London: GlaxoSmithKline has taken a 19% stake in Africa’s biggest generic drugmaker, Aspen Pharmacare, after completing a strategic collaboration with the South African group, the companies said on Tuesday.
British-based Glaxo had originally said it would have a 16% holding when the deal was announced in May, but it has since bought additional Aspen shares.
The asset-swap deal expands Glaxo’s emerging market presence -- a key objective for chief executive Andrew Witty -- and cements an existing relationship between the two businesses.
Shares in Aspen hit a record 69.59 rand on the news and were 2.1% higher at 69.40 by 0825 GMT. Glaxo rose 0.7%.
Aspen has issued 68.5 million new shares to Glaxo in exchange for Glaxo’s manufacturing plant in Bad Oldesloe, Germany, and eight specialist medicines.
Taken together with Aspen shares bought by Glaxo between signing and closing, this issue takes Glaxo’s holding in Aspen to 81.7 million shares, equivalent to 19%.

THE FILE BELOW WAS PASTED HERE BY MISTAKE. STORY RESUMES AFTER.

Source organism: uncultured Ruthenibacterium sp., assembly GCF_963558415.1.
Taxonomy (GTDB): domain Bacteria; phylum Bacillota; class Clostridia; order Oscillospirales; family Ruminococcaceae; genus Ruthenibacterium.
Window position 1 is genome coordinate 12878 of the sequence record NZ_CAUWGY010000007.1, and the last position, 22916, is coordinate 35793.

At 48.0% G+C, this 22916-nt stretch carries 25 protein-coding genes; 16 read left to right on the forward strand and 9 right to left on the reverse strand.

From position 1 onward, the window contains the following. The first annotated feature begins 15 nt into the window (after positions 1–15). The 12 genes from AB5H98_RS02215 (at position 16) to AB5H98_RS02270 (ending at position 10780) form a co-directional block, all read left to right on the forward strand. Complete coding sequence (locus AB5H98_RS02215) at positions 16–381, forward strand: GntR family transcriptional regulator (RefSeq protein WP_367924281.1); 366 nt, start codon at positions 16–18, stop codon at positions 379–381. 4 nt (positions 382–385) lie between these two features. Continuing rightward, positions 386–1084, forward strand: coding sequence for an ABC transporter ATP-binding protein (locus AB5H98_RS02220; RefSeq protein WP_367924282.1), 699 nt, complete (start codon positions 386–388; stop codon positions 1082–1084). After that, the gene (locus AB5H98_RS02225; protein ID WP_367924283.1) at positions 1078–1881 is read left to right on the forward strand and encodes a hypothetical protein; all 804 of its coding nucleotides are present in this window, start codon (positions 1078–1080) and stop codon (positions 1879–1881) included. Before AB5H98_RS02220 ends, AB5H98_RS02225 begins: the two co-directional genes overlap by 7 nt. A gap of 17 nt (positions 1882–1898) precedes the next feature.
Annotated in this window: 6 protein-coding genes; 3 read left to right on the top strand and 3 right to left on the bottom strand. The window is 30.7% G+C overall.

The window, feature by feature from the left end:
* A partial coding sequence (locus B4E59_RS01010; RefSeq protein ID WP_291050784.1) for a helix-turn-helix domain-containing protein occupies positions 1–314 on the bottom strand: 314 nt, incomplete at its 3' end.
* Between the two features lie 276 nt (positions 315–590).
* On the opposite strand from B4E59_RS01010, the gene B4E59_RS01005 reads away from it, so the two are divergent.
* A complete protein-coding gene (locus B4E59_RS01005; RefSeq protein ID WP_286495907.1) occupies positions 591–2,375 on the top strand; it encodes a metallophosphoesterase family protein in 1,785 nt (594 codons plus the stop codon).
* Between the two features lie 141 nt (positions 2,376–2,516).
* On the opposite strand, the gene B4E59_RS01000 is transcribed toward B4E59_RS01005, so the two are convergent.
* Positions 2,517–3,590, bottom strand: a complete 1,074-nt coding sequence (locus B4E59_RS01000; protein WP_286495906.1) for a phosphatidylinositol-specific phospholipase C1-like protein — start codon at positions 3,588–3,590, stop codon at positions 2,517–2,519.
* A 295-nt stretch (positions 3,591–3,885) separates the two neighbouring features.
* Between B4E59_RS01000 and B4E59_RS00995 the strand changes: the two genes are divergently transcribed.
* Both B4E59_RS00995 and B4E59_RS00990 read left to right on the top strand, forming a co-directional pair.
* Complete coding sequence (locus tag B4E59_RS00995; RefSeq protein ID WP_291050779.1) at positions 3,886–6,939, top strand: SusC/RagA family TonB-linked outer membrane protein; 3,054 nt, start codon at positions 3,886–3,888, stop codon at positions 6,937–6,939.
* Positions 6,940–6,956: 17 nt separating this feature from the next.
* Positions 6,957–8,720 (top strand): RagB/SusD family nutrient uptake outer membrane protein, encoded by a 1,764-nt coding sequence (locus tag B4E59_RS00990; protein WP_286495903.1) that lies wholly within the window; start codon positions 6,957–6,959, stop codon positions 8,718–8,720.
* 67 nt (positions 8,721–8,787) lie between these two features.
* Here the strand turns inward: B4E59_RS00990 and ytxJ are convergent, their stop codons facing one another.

Abbas Hussain, Glaxo’s head of emerging markets, will be appointed to Aspen’s board as a non-executive director from 7 December.
Selling branded generic drugs in emerging markets is a central plank of a drive by CEO Witty to diversify Glaxo’s business away from its traditional reliance on blockbuster medicines in Western countries.
In addition to the tie-up with Aspen, Glaxo also has deals with India’s Dr Reddy’s Laboratories and a number of Chinese partners.
Some analysts have questioned the strategy because of its potential to dilute margins. But Witty believes emerging markets are not fundamentally less profitable, since selling older medicines in these countries does not involve the large research spending needed to develop new drugs for Western markets.
Glaxo will brief investors on its plans for emerging markets at a 10 December seminar in London.